INTERGENERATIONAL – By now, most schools are back in session. Invite a local preschool, daycare, or elementary class over for a Crazy Hat Day Parade. Encourage your group members to don crazy hats, too. Safely line the halls or your community room with adults wearing hats and parade the kiddos around. Select a few adults to serve as judges and award prizes for silliest hat, most original, most creative, and craziest hat. After the hat parade, read “Cat in the Hat” by Dr. Seuss and serve cookies.

FUN & GAMES – Pull out your basket of hats again and play a friendly game of toss the hat. Place three hula hoops on the floor in varying lengths away from your starting line. Label hula hoops with point values. Escort a participant to the starting line; they can sit or stand, depending on their balance. Hand the participant one hat at a time and instruct him or her to toss the hat, aiming at any of the hula hoops. After the participant has tossed all of the hats, add up the score and invite another participant to play the game.

SENSORY KIT – Use your basket of hats for your sensory kit and one-on-one visits this month. Add a hand-held mirror and a few extra props to pair with the hats, such as long gloves to pair with a pillbox hat, a mock diploma to pair with a graduation cap, or sunglasses to pair with a sun hat. During one-on-one visits, lay out a couple of hats with their matching prop and encourage residents to match the hat and prop. If this is too difficult, place just one hat and the matching prop on the table and let the resident explore the items. Participants will enjoy touching and exploring the different fabrics and varieties of hats, as well as enjoy trying on the hat and looking in the mirror.

FOR THE MEN – The Red Hat Society is an organization of women who meet for tea while wearing red hats and purple clothing. Start a similar group for your men this month and call it the Blue Cap Society. Provide blue baseball caps for your men and host a men’s luncheon. After lunch, play a game, such as poker or bingo, and serve non-alcoholic beer or root beer floats. Continue to host Blue Cap Society events beyond the month of September. And if you haven’t started a Red Hat Society for the ladies, visit the Red Hat Society website to learn how to start a chapter in your community.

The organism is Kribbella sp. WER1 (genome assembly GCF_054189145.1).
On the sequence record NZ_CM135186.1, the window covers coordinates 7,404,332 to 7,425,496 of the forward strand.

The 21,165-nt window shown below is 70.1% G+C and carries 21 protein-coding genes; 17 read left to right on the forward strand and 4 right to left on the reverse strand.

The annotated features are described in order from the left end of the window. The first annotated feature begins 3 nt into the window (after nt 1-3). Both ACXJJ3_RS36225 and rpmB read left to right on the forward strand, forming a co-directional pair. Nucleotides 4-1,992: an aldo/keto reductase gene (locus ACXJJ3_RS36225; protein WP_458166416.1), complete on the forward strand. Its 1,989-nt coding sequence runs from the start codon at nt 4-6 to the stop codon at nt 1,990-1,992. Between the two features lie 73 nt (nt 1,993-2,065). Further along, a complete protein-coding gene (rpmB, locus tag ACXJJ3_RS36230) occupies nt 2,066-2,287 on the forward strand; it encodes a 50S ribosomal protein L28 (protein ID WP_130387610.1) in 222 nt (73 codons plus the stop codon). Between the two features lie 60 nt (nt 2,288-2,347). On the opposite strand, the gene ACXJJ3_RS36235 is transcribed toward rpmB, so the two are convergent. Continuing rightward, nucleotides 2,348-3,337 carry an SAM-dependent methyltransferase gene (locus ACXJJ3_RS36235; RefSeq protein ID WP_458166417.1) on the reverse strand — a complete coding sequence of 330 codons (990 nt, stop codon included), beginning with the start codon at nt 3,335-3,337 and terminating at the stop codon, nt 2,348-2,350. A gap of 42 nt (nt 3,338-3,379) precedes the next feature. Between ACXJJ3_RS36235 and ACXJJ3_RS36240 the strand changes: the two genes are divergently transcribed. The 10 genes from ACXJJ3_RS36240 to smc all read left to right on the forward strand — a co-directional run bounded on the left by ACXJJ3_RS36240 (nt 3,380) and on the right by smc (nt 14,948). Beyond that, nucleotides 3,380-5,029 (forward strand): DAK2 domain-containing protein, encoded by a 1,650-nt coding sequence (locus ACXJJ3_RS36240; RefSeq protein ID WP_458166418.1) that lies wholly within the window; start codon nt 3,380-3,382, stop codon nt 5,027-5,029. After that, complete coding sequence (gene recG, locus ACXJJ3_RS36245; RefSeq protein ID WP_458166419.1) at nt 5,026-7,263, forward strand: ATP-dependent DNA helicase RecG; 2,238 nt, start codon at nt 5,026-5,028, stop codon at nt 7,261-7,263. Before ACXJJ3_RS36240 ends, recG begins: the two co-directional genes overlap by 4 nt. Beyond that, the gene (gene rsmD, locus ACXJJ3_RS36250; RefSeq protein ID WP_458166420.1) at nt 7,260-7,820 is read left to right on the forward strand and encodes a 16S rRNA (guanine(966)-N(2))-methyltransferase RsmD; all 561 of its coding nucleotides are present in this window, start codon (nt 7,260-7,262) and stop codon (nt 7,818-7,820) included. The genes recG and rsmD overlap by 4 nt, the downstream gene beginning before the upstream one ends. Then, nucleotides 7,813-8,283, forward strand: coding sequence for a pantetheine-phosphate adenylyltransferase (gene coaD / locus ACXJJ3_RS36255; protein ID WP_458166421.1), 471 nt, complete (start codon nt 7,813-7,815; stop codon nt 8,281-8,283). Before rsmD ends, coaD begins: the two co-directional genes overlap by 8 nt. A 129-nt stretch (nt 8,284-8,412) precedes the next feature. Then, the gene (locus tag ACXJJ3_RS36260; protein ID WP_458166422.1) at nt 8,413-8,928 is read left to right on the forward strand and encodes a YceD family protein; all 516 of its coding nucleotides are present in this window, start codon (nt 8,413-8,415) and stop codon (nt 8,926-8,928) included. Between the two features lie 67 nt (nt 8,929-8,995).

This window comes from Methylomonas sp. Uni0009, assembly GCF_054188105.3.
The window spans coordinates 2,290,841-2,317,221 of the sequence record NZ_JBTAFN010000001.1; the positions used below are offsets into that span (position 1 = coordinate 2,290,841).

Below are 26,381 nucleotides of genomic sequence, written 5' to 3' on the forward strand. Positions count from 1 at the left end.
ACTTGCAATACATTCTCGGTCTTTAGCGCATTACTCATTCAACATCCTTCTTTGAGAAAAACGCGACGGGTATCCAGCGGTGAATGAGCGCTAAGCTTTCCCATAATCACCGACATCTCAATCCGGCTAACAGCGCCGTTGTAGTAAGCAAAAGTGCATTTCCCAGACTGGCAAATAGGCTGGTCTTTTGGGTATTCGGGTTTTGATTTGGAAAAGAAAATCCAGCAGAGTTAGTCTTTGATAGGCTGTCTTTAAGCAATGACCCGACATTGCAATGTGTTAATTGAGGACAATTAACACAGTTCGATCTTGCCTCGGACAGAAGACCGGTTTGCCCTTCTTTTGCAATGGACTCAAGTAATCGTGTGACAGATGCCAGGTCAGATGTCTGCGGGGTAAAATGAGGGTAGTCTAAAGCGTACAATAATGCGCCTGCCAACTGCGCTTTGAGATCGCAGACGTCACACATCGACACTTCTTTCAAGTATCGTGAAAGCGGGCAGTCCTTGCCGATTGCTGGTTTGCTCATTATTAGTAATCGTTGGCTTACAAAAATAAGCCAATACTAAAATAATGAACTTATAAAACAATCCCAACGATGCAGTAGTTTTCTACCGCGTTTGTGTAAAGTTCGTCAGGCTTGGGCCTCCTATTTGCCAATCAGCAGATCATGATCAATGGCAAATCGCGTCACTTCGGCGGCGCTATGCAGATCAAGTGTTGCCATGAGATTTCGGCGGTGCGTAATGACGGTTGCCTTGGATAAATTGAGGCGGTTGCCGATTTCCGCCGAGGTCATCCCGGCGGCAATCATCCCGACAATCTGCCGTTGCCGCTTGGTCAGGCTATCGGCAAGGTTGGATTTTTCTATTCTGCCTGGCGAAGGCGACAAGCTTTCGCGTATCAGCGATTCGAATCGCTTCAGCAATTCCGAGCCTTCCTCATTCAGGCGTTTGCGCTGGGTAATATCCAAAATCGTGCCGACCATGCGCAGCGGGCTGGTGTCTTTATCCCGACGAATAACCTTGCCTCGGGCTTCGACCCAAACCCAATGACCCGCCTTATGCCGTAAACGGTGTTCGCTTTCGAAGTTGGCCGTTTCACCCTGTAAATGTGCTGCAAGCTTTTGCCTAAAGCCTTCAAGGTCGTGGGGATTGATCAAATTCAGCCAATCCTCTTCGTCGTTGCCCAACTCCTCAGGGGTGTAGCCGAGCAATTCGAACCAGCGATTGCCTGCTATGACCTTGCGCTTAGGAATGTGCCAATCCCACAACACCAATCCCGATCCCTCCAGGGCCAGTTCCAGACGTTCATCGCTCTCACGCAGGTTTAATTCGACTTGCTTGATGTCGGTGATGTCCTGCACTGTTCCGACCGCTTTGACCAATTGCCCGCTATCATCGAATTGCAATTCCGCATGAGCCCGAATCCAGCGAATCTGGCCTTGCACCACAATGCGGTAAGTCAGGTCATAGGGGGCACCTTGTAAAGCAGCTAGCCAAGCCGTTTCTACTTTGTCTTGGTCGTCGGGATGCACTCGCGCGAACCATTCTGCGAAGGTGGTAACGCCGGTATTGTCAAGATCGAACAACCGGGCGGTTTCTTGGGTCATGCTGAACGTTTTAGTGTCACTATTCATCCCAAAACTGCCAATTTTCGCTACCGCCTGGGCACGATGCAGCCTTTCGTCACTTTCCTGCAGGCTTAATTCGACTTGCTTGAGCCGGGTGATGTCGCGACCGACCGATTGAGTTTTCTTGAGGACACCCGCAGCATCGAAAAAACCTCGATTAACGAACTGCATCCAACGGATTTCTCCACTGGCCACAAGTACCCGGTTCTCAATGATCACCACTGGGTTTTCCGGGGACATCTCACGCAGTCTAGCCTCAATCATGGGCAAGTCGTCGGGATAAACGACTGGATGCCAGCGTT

GIVING BACK – Pass the hat this month and collect coins for charity. Select a local or national charity with your residents. Create a small poster to display that describes the charity and requests coin donations. Place a hat upside down at your receptionist desk or centralized place to collect coins. Count the coins at the end of the month and donate to the charity of choice. If the charity has a local office, consider taking a couple of residents with you to make the donation in person. This would make a great feature story in your facility newsletter.



Can you name the hat described below?

  1. Worn while riding a motorcycle or bicycle. Helmet
  2. Worn while at the beach or while gardening outdoors. Sunhat
  3. Worn by many sports fans at the stadium or arena. Baseball cap
  4. Worn at a birthday party. Party hat
  5. Worn by many women in the 1960s and made popular by Jackie Kennedy. Pillbox hat
  6. Worn with a tuxedo or used by a magician during a magic show. Top hat
  7. Worn by ranchers, Texans, or while doing a line dance. Cowboy hat
  8. Worn in Mexico and while dancing the Mexican Hat Dance. Sombrero
  9. A popular hat worn in France. Beret
  10. Worn by graduates during commencement, along with a gown. Cap



“With hat in hand, one gets on in the world.” ~ Berthold Auerbach


“Hats Off to September” was written by Erin McCart. Copyright 2016 ElderSong Publications, Inc. All rights reserved.